Sion School – an independent school in Worthing

As the new school term begins, the Headteacher of Our Lady of Sion School outlines how we can all help children navigate their own path in a turbulent world. Here, Steven Jeffery writes about his vision for his pupils’ future.

Promoted by Our Lady of Sion
Thursday, 9th September 2021, 2:23 pm
Now more than ever, we must help children navigate their own path

Every generation faces its own challenges. Human existence offers up a tapestry of experiences which may bring us immense joy, desperate sorrow or often, something somewhere in between.

If schools are to be successful places of education where we prepare young people for their lives ahead, we must ensure that we provide space for dialogue around those very issues that young people are collectively facing.

School life is not merely about academic progress and attainment. Although helping a young person to develop academic skills is hugely rewarding and immensely important, preparing children for real life is equally as important and must be an integral part of the school experience, whatever age the child happens to be.

Preparing children for real life is equally as important as academic progress

Tik-Tok world

Consider the recent headlines that have found their way into the minds and lives of our children. As young people scroll through their mobile phones, engaging with Tik-Tok, YouTube, Instagram et cetera, take a moment to consider what they have read, heard, and seen.

How do they manage this onslaught of information? Who offers a balanced review of all the stories they are harvesting? Who helps to allay fear and offer perspective? Are young people proactively sharing with their parents at home? Are they voluntarily talking with their teachers at school?

When you watch or read the news, how do you feel? Now consider watching through the eyes of an adolescent or a seven-year-old.

"We need to ensure that our children grow up enjoying a healthy information diet."

Finding time to sit together and talk about today’s world is more important than ever.

Healthy information

We need to ensure that our children grow up enjoying a healthy information diet that encourages questioning, the deciphering between what is real news and what is fake, the challenging of prejudice and unkindness and a clear understanding that there are people out there who want to make you think in a certain way and even act in a certain way.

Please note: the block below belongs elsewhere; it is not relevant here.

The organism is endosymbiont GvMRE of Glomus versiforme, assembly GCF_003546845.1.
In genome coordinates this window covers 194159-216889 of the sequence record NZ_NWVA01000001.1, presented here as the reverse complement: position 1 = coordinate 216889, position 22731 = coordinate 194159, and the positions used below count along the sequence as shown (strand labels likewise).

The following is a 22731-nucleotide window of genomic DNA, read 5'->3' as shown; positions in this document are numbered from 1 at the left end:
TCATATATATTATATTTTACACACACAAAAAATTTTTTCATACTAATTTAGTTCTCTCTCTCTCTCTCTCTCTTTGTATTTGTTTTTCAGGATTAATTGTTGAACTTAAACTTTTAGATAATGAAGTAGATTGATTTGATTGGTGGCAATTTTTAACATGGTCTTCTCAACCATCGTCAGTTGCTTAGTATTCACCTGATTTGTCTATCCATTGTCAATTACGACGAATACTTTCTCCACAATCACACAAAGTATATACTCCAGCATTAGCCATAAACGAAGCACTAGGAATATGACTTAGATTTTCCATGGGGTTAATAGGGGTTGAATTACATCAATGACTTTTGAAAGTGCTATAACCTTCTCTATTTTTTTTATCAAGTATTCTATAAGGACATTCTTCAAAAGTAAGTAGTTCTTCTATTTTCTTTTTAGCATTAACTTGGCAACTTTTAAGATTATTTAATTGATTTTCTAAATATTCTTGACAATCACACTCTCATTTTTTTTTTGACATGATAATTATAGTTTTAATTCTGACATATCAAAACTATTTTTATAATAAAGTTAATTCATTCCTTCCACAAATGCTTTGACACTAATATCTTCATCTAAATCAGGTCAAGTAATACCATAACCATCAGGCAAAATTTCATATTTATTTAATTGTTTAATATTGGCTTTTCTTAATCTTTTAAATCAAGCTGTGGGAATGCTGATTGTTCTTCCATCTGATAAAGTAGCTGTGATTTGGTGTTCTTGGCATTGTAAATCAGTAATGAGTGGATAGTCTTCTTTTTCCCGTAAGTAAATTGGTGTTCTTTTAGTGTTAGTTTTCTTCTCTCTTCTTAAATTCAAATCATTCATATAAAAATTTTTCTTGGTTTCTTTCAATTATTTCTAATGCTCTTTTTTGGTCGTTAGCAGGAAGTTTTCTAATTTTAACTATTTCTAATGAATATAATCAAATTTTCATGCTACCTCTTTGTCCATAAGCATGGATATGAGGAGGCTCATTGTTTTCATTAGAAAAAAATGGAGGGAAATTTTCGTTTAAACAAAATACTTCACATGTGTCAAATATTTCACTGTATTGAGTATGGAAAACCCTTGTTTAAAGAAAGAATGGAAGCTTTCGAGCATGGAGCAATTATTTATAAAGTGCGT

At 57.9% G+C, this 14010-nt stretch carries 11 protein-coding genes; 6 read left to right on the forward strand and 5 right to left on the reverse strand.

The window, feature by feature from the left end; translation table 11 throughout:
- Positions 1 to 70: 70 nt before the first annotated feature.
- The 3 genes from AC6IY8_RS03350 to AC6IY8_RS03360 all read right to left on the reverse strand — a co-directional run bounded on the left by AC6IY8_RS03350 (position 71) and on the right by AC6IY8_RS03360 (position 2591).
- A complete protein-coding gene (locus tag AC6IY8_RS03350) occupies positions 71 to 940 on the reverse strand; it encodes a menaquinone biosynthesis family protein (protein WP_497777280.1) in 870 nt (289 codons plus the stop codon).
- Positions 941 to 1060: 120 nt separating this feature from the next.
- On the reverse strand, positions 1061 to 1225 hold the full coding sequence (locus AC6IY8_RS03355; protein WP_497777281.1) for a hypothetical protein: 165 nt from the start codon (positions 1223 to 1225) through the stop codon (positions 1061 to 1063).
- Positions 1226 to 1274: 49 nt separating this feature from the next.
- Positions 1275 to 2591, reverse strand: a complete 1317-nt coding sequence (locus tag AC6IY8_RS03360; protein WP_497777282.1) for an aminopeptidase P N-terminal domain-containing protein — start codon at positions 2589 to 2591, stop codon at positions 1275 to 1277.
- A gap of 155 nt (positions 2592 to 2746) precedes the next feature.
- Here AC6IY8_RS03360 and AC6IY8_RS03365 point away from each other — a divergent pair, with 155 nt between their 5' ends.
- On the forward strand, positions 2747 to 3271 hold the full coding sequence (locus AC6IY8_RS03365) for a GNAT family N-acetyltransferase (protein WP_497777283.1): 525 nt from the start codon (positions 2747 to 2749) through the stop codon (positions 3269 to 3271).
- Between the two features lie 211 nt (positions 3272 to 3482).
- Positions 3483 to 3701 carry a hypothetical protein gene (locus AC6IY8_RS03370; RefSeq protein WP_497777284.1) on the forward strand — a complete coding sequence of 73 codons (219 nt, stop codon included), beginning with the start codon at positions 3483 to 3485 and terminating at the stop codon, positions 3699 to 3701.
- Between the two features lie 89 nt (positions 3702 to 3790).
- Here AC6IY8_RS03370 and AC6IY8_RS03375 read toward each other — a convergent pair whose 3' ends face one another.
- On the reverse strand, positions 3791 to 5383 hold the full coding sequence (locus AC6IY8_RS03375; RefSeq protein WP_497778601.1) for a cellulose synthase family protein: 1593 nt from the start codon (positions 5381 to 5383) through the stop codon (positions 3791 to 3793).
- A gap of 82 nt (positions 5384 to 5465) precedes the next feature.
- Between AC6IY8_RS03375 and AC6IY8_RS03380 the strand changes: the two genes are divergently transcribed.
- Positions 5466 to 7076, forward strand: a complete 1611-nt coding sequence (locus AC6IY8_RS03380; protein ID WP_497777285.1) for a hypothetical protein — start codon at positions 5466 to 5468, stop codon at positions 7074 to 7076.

If parents and teachers are not controlling and/or monitoring the diet, there will be issues around mental health, behaviour, attitudes, and beliefs. The home/school partnership has never been more essential.

Twenty years from now, these young people will be taking their positions behind the lecterns of power in this world of ours. As a teacher and Headteacher, I want to spend time talking to my student about what is going on in the world and how we respond to the news that we hear and see.

I want to sit with these young people and hear what matters to them, how they are filtering the information and also responding to it.

Where there is misunderstanding, let’s explore together without judgement in order to find solutions. Where there is an acceptance of fake news, let’s explore together to uncover what is real and true.

Where there is prejudice and/or ignorance around the facts and the context, let’s gently challenge and enable each other to consider our own errors of judgement, honing our ill-informed opinions in the crucible of truth.

This prepares our children for the real world. This will help them to navigate through the jungle of confusion out there.

Values and principles

Strong core values and an educated mind are vital for this world today. These will be the necessary superpowers needed to sustain this planet and humanity.

Young people’s curiosity and desire to learn and understand will lead to just the kind of generous, open-hearted, and deeply empathetic leaders our world is sorely in need of today.

That is why taking time to talk together is so important.

May we never be too busy to create spaces for dialogue.

Steven Jeffery is the Headteacher at Our Lady of Sion in Worthing, an independent school in a central location just two streets from the seafront.

With its small class sizes and ambitious curriculum, it’s a firm favourite among parents looking for a school that puts their children first. If you want to know more about Sion, visit www.sionschool.org.uk or email [email protected]